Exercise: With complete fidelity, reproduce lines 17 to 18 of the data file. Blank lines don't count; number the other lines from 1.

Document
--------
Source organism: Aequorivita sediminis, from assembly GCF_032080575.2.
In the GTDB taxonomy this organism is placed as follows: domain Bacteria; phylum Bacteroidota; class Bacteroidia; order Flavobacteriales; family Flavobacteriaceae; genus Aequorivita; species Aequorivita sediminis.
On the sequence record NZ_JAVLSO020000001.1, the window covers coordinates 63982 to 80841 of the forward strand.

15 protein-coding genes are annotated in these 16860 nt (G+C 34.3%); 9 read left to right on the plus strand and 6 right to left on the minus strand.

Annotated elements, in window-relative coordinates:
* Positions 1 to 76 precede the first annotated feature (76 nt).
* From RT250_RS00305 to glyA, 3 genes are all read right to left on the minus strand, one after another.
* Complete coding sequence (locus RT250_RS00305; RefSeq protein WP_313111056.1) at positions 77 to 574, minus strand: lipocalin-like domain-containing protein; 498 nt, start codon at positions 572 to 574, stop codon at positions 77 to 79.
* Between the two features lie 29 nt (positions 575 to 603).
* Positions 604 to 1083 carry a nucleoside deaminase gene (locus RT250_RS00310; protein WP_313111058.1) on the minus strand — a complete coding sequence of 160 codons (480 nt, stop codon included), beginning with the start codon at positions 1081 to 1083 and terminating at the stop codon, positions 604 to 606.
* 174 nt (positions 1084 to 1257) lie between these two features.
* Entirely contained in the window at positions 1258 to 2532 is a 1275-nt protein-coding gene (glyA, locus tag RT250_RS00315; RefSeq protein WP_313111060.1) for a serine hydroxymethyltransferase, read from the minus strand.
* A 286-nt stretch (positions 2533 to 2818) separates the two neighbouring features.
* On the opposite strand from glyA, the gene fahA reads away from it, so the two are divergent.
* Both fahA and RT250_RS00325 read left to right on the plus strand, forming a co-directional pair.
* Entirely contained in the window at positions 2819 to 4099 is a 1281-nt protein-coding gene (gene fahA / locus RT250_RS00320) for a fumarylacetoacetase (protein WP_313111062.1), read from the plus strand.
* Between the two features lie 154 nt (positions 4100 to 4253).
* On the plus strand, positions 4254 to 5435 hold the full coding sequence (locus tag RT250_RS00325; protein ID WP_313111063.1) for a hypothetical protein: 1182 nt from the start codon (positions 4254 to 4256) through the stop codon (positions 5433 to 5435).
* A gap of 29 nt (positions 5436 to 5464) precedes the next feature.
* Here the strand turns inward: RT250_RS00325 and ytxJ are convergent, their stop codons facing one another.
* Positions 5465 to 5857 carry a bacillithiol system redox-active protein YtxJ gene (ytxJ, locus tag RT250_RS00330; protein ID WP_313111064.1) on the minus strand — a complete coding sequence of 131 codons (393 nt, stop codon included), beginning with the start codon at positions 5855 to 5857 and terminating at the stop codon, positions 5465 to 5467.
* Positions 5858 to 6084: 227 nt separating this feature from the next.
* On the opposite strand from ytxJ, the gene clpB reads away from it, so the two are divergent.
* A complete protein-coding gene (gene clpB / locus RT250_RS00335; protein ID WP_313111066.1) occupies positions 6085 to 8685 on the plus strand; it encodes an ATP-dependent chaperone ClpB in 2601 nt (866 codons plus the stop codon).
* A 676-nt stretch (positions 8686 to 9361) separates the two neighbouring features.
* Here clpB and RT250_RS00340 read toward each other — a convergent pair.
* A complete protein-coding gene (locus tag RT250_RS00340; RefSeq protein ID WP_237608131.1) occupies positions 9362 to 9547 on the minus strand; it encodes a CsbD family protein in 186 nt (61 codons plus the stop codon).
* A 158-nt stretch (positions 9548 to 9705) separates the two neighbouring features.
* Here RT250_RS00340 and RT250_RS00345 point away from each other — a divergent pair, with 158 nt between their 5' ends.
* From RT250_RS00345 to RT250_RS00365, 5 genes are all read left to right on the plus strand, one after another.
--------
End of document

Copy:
* Between the two features lie 154 nt (positions 4100 to 4253).
* On the plus strand, positions 4254 to 5435 hold the full coding sequence (locus tag RT250_RS00325; protein ID WP_313111063.1) for a hypothetical protein: 1182 nt from the start codon (positions 4254 to 4256) through the stop codon (positions 5433 to 5435).